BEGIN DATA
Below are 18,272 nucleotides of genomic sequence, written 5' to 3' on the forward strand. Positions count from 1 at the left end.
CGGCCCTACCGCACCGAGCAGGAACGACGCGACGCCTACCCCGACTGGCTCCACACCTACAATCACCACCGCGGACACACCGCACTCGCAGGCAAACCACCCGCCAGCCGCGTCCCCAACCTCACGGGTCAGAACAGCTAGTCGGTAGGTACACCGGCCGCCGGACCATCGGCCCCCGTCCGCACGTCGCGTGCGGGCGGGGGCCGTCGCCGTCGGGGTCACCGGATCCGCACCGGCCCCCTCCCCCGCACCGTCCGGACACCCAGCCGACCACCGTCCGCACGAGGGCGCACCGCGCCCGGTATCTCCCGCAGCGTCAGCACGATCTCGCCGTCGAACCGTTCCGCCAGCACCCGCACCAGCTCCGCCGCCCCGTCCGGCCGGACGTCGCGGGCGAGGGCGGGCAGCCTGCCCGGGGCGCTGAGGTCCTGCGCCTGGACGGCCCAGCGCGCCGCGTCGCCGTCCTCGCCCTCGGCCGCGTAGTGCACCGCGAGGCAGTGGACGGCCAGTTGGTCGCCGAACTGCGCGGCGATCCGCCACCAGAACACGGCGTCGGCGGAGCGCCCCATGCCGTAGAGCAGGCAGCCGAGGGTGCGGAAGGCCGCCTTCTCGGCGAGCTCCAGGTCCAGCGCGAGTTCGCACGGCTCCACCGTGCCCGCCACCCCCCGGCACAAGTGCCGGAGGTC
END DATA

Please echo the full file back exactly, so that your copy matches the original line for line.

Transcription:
Below are 18,272 nucleotides of genomic sequence, written 5' to 3' on the forward strand. Positions count from 1 at the left end.
CGGCCCTACCGCACCGAGCAGGAACGACGCGACGCCTACCCCGACTGGCTCCACACCTACAATCACCACCGCGGACACACCGCACTCGCAGGCAAACCACCCGCCAGCCGCGTCCCCAACCTCACGGGTCAGAACAGCTAGTCGGTAGGTACACCGGCCGCCGGACCATCGGCCCCCGTCCGCACGTCGCGTGCGGGCGGGGGCCGTCGCCGTCGGGGTCACCGGATCCGCACCGGCCCCCTCCCCCGCACCGTCCGGACACCCAGCCGACCACCGTCCGCACGAGGGCGCACCGCGCCCGGTATCTCCCGCAGCGTCAGCACGATCTCGCCGTCGAACCGTTCCGCCAGCACCCGCACCAGCTCCGCCGCCCCGTCCGGCCGGACGTCGCGGGCGAGGGCGGGCAGCCTGCCCGGGGCGCTGAGGTCCTGCGCCTGGACGGCCCAGCGCGCCGCGTCGCCGTCCTCGCCCTCGGCCGCGTAGTGCACCGCGAGGCAGTGGACGGCCAGTTGGTCGCCGAACTGCGCGGCGATCCGCCACCAGAACACGGCGTCGGCGGAGCGCCCCATGCCGTAGAGCAGGCAGCCGAGGGTGCGGAAGGCCGCCTTCTCGGCGAGCTCCAGGTCCAGCGCGAGTTCGCACGGCTCCACCGTGCCCGCCACCCCCCGGCACAAGTGCCGGAGGTC